|December 29, 2005
A broad range of drugs used to ease the agitation, aggressiveness, and behavior problems of people with Alzheimer's disease carry potentially serious risks, including a slightly increased risk of dying, a study from The New England Journal of Medicine reports. The findings follow several studies earlier this year reporting on potentially serious side effects in elderly people with Alzheimer's who are given these psychosis-fighting drugs. Many of these studies examined the newer generation of psychosis-fighters, which are very commonly prescribed for those in the more advanced stages of Alzheimer's disease. The current study looked at both these newer drugs as well as older forms of the medications. The older drugs were no safer than the newer medications.
These soothing medications are called "antipsychotics" because they fight symptoms of psychosis, delusional behavior, and related problems. They can be useful for many people with dementia, particularly those in the more advanced stages of Alzheimer's disease. Although they do carry serious risks, including an increased risk of dying, the risk was slight, and people who are taking them should not stop taking them on their own without checking with their doctors first.
Among the medications the researchers looked at were the newer generation of "atypical" antipsychotics, including Abilify, Clozaril, Zyperax, Seroquel, Risperdal, and Geodon. Older conventional antipsychotic drugs included Tindal, Thorazine, Prolixin, Permitil, Serentil, Trilafon, Malleril, Stelazine, Vesprin, Taractan, Haldol, Loxitane, Moban, Orap, and Navane. These medications are currently approved by the FDA to treat psychosis, schizophrenia, depression, and various emotional ills. None are currently approved specifically for behavior problems in people with Alzheimer's, although doctors commonly prescribe them for older people with the illness who exhibit behavior problems like aggression.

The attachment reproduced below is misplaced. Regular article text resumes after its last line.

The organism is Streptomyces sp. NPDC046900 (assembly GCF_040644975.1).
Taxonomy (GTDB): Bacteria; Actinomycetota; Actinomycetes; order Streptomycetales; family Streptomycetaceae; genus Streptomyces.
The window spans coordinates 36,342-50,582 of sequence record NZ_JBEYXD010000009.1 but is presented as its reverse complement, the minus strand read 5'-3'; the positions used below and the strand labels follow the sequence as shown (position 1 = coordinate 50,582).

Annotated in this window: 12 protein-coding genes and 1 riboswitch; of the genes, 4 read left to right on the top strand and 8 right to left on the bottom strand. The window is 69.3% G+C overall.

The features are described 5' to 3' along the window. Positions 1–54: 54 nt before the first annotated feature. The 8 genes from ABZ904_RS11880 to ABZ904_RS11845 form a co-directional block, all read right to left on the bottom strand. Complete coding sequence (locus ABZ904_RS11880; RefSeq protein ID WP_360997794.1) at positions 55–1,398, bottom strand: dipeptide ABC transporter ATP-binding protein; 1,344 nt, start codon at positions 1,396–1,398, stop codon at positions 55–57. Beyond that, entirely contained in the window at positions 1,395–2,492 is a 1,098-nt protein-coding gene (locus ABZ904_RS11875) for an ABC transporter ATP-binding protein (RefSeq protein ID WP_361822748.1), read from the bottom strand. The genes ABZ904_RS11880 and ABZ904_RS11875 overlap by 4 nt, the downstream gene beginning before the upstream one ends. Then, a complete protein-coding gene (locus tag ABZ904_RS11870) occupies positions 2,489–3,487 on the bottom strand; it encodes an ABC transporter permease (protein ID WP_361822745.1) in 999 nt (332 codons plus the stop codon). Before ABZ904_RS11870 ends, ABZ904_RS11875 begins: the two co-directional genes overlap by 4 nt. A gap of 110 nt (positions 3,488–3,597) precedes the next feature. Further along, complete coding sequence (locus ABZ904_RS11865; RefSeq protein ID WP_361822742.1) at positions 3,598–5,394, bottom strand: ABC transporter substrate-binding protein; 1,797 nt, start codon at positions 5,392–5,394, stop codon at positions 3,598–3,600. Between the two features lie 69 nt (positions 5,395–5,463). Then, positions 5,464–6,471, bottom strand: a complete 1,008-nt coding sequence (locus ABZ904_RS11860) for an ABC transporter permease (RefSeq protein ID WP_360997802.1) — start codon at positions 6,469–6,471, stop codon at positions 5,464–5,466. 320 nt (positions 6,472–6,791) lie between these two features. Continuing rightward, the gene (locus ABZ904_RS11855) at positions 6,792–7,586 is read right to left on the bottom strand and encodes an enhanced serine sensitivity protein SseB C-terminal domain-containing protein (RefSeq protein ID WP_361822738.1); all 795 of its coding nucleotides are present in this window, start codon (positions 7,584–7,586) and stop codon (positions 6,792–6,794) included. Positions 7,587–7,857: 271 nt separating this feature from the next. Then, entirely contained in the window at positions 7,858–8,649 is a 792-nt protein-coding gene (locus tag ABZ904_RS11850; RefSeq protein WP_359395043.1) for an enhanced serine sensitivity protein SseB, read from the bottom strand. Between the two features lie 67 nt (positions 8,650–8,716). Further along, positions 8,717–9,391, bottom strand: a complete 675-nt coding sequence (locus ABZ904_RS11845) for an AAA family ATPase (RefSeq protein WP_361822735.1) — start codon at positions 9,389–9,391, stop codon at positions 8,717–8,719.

The investigators looked at some 22,890 patients aged 65 and older living in Pennsylvania. They were followed for up to six months. Those taking the older conventional medications had a higher risk of death than those taking the newer "atypical" drugs. However, for either type of drug, the increased risk of dying was slight. People who need them should not stop taking them on their own.
In April 2005, the Food and Drug Administration (FDA) requested that although doctors can continue to prescribe these psychosis-fighters, drug manufacturers should alert doctors and customers about serious potential risks. [See the alzinfo.org story, "Some Alzheimer's Drugs Carry Serious Risks"]. Numerous medical experts subsequently urged caution regarding the use of these medications. [See the alzinfo.org story, " Drugs to Ease Agitation of Alzheimer's May Pose Risks".]
Many of these earlier studies looked at the newer generation "atypical" drugs, which are prescribed more commonly than the older drugs. However, given this new data, the older drugs do not seem to offer a better safety profile than the newer drugs, so doctors should not necessarily switch from a newer drug to an older "time-tested" one.
These findings do not mean that you or a loved one with Alzheimer's should stop taking these drugs if your doctor has prescribed them. Rather, they are a reminder to everyone that drugs are serious medicine, with serious side effects. Potential benefits must be weighed against potential risks, and you should discuss these with your doctor. Also, it should not be overlooked that Alzheimer's patients who have psychotic-like symptoms run a risk by not having their symptoms treated. If you are taking these or other drugs, always follow directions carefully. In addition, let your doctor know if you experience any new or unusual symptoms.
Philip S. Wang, M.D., Sebastian Shneeweiss, M.D., Jerry Avorn, M.D., et al: "Risk of Death in Elderly Users of Conventional vs. Atypical Antispychotic Medications." New England Journal of Medicine Volume 353, Number 22, December 1, 2005, pages 2335 - 2341.